9. Huang, LG, Zhang, X: Cone metric spaces and fixed point theorems of contractive mappings. J Math Anal Appl. 332, 1468–1476 (2007). Publisher Full Text

10. Abbas, M, Jungck, G: Common fixed point results of noncommuting mappings without continuity in cone metric spaces. J Math Anal Appl. 341, 418–420 (2008)

11. Altun, I, Durmaz, G: Some fixed point results in cone metric spaces. Rendiconti del Circolo Mathematico di Palermo. 58, 319–325 (2009). Publisher Full Text

12. Altun, I, Damjanović, B, Djorić, D: Fixed point and common fixed point theorems on ordered cone metric spaces. Appl Math Lett. 23, 310–316 (2010). Publisher Full Text

13. Ding, HS, Li, L: Coupled fixed point theorems in partially ordered cone metric spaces. Filomat. 25, 137–149 (2011)

14. Ding, HS, Li, L, Long, W: Coupled common fixed point theorems for weakly increasing mappings with two variables. In: J Comput Anal Appl to appear

15. Dorić, D, Kadelburg, Z, Radenović, S: Coupled fixed point for mappings without mixed monotone property. Appl Math Lett doi: 10.1016/j.aml.2012.02.022 (2012)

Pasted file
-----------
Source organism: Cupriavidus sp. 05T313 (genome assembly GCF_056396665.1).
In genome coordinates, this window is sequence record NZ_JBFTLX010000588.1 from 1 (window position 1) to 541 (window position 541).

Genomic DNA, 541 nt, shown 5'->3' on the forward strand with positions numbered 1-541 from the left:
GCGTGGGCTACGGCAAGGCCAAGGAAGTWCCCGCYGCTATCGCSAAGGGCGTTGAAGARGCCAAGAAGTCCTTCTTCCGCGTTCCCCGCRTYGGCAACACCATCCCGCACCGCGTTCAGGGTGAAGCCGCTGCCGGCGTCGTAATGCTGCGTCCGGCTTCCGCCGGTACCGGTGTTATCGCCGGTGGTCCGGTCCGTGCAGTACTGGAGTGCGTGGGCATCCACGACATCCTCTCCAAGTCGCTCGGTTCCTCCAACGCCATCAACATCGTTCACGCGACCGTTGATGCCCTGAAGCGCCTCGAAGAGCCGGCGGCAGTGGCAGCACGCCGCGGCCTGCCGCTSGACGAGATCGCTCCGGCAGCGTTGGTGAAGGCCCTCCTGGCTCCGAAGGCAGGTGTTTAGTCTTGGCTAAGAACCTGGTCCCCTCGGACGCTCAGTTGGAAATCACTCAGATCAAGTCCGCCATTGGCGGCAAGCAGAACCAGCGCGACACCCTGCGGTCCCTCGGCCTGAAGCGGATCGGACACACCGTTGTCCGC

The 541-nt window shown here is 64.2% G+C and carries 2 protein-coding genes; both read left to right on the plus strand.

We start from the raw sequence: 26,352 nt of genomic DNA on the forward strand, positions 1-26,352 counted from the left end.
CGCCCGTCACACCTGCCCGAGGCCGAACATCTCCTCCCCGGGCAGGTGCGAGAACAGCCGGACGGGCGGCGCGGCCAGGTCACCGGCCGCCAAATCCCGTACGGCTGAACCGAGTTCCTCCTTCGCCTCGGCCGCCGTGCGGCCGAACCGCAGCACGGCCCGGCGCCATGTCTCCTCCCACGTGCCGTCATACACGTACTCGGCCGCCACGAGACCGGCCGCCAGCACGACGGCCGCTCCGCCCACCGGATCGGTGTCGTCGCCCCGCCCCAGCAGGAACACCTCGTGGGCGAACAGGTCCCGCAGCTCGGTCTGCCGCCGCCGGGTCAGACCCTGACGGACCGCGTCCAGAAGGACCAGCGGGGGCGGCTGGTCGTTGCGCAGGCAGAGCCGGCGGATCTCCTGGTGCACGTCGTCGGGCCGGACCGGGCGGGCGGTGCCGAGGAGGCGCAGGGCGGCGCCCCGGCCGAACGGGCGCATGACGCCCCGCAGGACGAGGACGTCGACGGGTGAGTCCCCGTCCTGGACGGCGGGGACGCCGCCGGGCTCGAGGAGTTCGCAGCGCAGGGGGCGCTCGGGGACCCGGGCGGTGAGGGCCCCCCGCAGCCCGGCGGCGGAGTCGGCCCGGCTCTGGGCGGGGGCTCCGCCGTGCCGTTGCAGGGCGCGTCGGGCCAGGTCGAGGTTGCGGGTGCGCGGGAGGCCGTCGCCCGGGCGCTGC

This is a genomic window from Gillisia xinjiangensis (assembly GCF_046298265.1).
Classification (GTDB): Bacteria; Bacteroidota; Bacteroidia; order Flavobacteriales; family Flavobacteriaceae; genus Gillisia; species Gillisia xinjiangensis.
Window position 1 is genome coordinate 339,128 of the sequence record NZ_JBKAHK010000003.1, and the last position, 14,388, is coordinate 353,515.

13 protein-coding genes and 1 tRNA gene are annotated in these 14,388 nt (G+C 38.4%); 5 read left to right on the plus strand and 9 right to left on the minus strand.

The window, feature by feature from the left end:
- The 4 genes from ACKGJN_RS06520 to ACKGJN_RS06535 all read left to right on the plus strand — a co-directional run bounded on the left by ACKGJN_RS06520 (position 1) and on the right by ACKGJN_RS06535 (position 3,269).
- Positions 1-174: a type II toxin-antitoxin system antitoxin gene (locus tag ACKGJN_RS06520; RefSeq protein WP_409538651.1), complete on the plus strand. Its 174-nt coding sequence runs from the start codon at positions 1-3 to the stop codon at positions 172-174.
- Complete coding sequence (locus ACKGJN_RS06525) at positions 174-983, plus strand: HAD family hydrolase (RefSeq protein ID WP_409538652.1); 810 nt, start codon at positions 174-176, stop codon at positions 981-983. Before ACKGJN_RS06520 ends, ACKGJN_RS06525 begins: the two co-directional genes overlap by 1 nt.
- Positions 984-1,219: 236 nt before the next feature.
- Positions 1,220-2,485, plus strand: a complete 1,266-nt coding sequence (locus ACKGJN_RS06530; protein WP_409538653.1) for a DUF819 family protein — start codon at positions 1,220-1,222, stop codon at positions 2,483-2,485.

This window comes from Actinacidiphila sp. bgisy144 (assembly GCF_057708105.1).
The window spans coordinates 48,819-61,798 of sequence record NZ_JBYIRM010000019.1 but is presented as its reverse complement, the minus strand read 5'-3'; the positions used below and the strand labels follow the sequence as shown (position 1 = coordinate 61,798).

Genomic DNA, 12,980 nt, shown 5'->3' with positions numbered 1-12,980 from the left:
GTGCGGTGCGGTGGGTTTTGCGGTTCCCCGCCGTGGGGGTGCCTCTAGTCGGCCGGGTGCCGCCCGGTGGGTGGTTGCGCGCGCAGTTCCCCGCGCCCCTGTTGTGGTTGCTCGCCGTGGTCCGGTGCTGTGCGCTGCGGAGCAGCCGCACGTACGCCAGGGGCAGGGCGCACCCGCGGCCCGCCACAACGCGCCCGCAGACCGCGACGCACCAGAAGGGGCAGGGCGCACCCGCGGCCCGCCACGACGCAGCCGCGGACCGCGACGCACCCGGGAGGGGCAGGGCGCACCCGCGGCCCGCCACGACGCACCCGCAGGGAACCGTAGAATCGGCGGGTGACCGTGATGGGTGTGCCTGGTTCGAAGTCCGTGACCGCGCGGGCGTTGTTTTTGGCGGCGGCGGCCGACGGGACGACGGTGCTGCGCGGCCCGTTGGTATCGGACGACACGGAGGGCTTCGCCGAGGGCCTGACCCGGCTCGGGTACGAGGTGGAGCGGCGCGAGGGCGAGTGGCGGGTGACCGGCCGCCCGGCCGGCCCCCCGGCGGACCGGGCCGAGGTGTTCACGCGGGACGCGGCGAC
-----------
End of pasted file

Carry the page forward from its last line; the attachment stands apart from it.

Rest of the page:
16. Golubović, Z, Kadelburg, Z, Radenović, S: Coupled coincidence points of mappings in ordered partial metric spaces. Abstr Appl Anal. 2012, 18 (Article ID 192581) (2012)

17. Ilić, D, Rakočević, V: Common fixed points for maps on cone metric space. J Math Anal Appl. 341, 876–882 (2008). Publisher Full Text

18. Ilić, D, Rakočević, V: Quasi-contraction on a cone metric space. Appl Math Lett. 22, 728–731 (2009). Publisher Full Text

19. Janković, S, Kadelburg, Z, Radenović, S: Rhoades BE: Assad-Kirk-type fixed point theorems for a pair of nonself mappings on cone metric spaces. Fixed Point Theory Appl. 2009, 16 (Article ID 761086) (2009)